The effect of the coronavirus on SEC bank accounts remains to be seen.
Inevitable loss of revenue hasn’t been a factor in decisions made as the SEC and other sports bodies work to slow the spread of the virus, commissioner Greg Sankey said in a media conference call on Wednesday.
On Tuesday, the league announced the cancellation of all spring sports after announcing last Friday it would suspend play until April 15 and then reevaluate college athletics’ place relative to the virus outbreak.
Pulling the plug on baseball and softball added to the growing list of games not being played – and content not being provided for the SEC Network, a member of the ESPN family.
Priorities in order
“The financial impact has not been at the forefront of our conversations,” Sankey said. “We’ve made decisions based on the health and well-being of people around our programs. There certainly are revenue implications.”
Sankey would not speculate on a dollar figure for lost revenue, nor would he speak to specific points in the television contracts and what lost spring sports programming might mean to revenue figures.
“We want to keep continued interest, but our conversations about the elements in our TV contracts, as you can imagine, will be appropriately between ourselves and our TV partners, which are very positive and healthy relationships,” he said.
Though the conference will feel an impact from the absence of the NCAA’s March Madness, much of the viewing season has been completed as it relates to the SEC Network.
From a basketball perspective the network lost six games: all of Thursday from the SEC Tournament and the last two games on Friday.
“You’re missing out on baseball programming, which is a big deal, and softball. I do know that football is the most valuable slice of the pie and basketball would be the next most valuable slice of the pie,” said Richard Cross, host of state-wide radio show SportsTalk Mississippi, who also does some play-by-play for SEC Network broadcasts. “I can’t imagine that for the last four months of the academic/athletics year that you’re looking at that big of a (cut). There may be some.”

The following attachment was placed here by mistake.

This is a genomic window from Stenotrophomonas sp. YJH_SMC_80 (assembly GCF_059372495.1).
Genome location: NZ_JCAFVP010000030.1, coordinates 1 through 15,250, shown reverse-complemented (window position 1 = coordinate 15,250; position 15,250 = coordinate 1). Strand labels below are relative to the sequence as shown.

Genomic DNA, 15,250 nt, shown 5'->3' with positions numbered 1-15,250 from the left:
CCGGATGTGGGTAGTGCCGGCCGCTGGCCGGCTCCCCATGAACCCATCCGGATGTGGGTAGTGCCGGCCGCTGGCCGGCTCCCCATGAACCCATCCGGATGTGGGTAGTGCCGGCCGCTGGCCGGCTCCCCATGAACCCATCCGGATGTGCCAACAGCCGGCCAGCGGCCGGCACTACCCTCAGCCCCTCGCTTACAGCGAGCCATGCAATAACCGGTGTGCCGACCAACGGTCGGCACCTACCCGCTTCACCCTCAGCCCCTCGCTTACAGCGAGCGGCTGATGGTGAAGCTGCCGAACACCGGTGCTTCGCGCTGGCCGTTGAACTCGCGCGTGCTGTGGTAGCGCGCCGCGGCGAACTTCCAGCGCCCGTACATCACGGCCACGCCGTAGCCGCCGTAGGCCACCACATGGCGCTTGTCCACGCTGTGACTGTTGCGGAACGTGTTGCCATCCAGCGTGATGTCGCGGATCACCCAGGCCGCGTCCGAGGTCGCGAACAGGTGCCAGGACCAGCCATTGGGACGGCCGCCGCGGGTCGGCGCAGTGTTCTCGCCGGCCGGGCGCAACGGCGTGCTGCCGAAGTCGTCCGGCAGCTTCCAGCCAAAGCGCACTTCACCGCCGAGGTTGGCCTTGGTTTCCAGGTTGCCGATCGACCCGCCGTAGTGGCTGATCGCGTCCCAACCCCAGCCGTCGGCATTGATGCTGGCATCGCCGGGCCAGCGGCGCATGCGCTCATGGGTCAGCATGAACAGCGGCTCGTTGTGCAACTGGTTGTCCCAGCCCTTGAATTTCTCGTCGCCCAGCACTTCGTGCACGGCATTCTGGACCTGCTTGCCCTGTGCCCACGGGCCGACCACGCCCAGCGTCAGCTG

Spring football games were also lost, although most were going to be viewable through live streaming.
The SEC fiscal year ends at the end of August.
In January the SEC announced it had distributed slightly more than $44.6 million per school to its members.
Sankey said the SEC is in contact daily with its TV partners with whom he describes having “positive and healthy relationships.”
Network executives have been meeting to formulate plans to replace SEC baseball games. Some time slots have already been filled by rebroadcast of classic games from the past. Other ideas are being discussed.
Cross was scheduled to call five baseball games through March and April. He estimates he’d have called 20 games through regionals and super regionals.
“Now I’m turning over a different leaf this spring and summer. We snuck off to a friend’s farm this past weekend, and at least two of my three kids caught a fish,” he said.
Sankey says the SEC is still working on how it will navigate the money end of the virus outbreak.
“I’m certain we will move forward financially in a positive way, but we’ll have to figure out all the adjustments and impacts in the days and weeks ahead.”